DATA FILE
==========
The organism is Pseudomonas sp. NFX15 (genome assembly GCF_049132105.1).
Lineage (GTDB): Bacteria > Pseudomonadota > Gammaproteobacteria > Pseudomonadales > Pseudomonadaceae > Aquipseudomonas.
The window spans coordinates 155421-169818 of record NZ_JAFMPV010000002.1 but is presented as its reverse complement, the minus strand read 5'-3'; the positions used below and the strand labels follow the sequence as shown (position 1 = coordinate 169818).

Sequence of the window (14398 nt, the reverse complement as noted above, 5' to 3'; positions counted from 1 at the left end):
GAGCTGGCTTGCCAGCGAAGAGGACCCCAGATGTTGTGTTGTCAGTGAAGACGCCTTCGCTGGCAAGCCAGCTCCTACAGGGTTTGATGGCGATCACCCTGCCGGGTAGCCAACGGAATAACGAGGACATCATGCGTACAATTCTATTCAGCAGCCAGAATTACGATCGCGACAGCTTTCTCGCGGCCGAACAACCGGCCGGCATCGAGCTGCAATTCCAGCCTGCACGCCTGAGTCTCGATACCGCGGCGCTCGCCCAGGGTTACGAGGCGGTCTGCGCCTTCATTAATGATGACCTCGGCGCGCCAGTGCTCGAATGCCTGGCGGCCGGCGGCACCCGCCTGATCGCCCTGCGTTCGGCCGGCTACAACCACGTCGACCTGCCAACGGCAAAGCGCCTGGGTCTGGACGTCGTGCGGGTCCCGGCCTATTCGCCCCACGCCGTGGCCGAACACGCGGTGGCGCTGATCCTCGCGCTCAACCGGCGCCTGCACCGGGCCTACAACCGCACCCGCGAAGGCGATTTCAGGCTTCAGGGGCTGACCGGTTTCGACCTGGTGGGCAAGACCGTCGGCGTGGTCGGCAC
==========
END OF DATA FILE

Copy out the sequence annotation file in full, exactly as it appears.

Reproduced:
The organism is Pseudomonas sp. NFX15 (genome assembly GCF_049132105.1).
Lineage (GTDB): Bacteria > Pseudomonadota > Gammaproteobacteria > Pseudomonadales > Pseudomonadaceae > Aquipseudomonas.
The window spans coordinates 155421-169818 of record NZ_JAFMPV010000002.1 but is presented as its reverse complement, the minus strand read 5'-3'; the positions used below and the strand labels follow the sequence as shown (position 1 = coordinate 169818).

Sequence of the window (14398 nt, the reverse complement as noted above, 5' to 3'; positions counted from 1 at the left end):
GAGCTGGCTTGCCAGCGAAGAGGACCCCAGATGTTGTGTTGTCAGTGAAGACGCCTTCGCTGGCAAGCCAGCTCCTACAGGGTTTGATGGCGATCACCCTGCCGGGTAGCCAACGGAATAACGAGGACATCATGCGTACAATTCTATTCAGCAGCCAGAATTACGATCGCGACAGCTTTCTCGCGGCCGAACAACCGGCCGGCATCGAGCTGCAATTCCAGCCTGCACGCCTGAGTCTCGATACCGCGGCGCTCGCCCAGGGTTACGAGGCGGTCTGCGCCTTCATTAATGATGACCTCGGCGCGCCAGTGCTCGAATGCCTGGCGGCCGGCGGCACCCGCCTGATCGCCCTGCGTTCGGCCGGCTACAACCACGTCGACCTGCCAACGGCAAAGCGCCTGGGTCTGGACGTCGTGCGGGTCCCGGCCTATTCGCCCCACGCCGTGGCCGAACACGCGGTGGCGCTGATCCTCGCGCTCAACCGGCGCCTGCACCGGGCCTACAACCGCACCCGCGAAGGCGATTTCAGGCTTCAGGGGCTGACCGGTTTCGACCTGGTGGGCAAGACCGTCGGCGTGGTCGGCAC